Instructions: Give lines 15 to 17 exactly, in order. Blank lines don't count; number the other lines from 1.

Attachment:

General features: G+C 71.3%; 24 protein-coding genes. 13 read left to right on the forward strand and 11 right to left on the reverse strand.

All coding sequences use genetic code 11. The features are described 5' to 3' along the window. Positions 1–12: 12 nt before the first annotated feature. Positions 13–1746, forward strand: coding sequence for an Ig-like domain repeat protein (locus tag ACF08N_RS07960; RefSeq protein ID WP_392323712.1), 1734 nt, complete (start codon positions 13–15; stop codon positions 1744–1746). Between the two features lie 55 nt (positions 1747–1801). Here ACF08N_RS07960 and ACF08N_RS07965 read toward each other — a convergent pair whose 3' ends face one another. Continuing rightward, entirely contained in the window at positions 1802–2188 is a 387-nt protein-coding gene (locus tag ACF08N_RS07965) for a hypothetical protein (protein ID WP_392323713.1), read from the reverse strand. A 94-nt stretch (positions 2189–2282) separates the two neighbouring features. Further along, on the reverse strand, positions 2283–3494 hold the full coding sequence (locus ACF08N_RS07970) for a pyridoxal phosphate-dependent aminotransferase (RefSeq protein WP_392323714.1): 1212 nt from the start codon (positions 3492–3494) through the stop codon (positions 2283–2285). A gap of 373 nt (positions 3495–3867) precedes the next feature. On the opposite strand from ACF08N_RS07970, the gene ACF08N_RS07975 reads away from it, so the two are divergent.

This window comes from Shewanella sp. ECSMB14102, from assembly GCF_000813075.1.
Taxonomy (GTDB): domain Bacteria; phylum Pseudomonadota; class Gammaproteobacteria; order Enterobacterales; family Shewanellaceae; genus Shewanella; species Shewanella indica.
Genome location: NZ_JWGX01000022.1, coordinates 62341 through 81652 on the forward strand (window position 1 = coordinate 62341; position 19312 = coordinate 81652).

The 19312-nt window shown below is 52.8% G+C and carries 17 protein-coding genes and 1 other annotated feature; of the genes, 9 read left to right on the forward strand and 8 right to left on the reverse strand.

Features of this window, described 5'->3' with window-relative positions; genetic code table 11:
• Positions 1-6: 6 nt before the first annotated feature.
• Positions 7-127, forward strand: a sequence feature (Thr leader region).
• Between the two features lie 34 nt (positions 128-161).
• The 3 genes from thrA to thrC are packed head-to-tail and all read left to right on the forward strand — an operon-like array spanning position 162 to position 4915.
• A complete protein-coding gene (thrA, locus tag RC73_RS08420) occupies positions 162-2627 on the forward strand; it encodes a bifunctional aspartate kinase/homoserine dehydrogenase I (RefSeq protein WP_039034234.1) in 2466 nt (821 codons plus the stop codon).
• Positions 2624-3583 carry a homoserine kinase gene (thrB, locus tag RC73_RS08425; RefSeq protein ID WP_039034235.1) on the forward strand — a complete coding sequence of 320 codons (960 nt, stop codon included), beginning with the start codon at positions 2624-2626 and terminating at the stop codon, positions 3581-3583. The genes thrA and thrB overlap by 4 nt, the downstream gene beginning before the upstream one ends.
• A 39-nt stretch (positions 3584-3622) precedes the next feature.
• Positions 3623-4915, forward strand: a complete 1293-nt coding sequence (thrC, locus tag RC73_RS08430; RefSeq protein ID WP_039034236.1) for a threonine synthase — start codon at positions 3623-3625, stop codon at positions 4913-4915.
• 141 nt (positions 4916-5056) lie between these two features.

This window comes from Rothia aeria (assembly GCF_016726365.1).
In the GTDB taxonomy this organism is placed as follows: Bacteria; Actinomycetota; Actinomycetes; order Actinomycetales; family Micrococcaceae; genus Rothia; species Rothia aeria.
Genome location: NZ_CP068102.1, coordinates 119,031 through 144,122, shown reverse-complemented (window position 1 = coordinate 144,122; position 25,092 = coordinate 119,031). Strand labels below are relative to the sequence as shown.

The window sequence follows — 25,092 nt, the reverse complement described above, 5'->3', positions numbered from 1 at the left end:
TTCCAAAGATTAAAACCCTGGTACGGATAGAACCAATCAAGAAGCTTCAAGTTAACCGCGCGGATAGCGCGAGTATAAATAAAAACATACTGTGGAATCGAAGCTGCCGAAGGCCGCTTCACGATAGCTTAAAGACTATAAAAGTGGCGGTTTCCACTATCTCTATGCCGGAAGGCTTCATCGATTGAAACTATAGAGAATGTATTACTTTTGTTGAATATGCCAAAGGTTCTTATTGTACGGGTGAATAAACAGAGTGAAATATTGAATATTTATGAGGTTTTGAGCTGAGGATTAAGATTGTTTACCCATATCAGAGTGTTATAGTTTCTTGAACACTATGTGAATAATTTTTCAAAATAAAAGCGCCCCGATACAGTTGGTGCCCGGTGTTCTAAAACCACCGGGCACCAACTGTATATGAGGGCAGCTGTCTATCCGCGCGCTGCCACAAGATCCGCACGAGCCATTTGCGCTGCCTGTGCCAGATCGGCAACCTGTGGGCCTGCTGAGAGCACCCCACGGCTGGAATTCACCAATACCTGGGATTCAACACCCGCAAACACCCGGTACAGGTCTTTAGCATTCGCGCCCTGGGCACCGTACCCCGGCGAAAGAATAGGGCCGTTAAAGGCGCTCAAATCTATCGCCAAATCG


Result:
• Positions 3623-4915, forward strand: a complete 1293-nt coding sequence (thrC, locus tag RC73_RS08430; RefSeq protein ID WP_039034236.1) for a threonine synthase — start codon at positions 3623-3625, stop codon at positions 4913-4915.
• 141 nt (positions 4916-5056) lie between these two features.

This window comes from Rothia aeria (assembly GCF_016726365.1).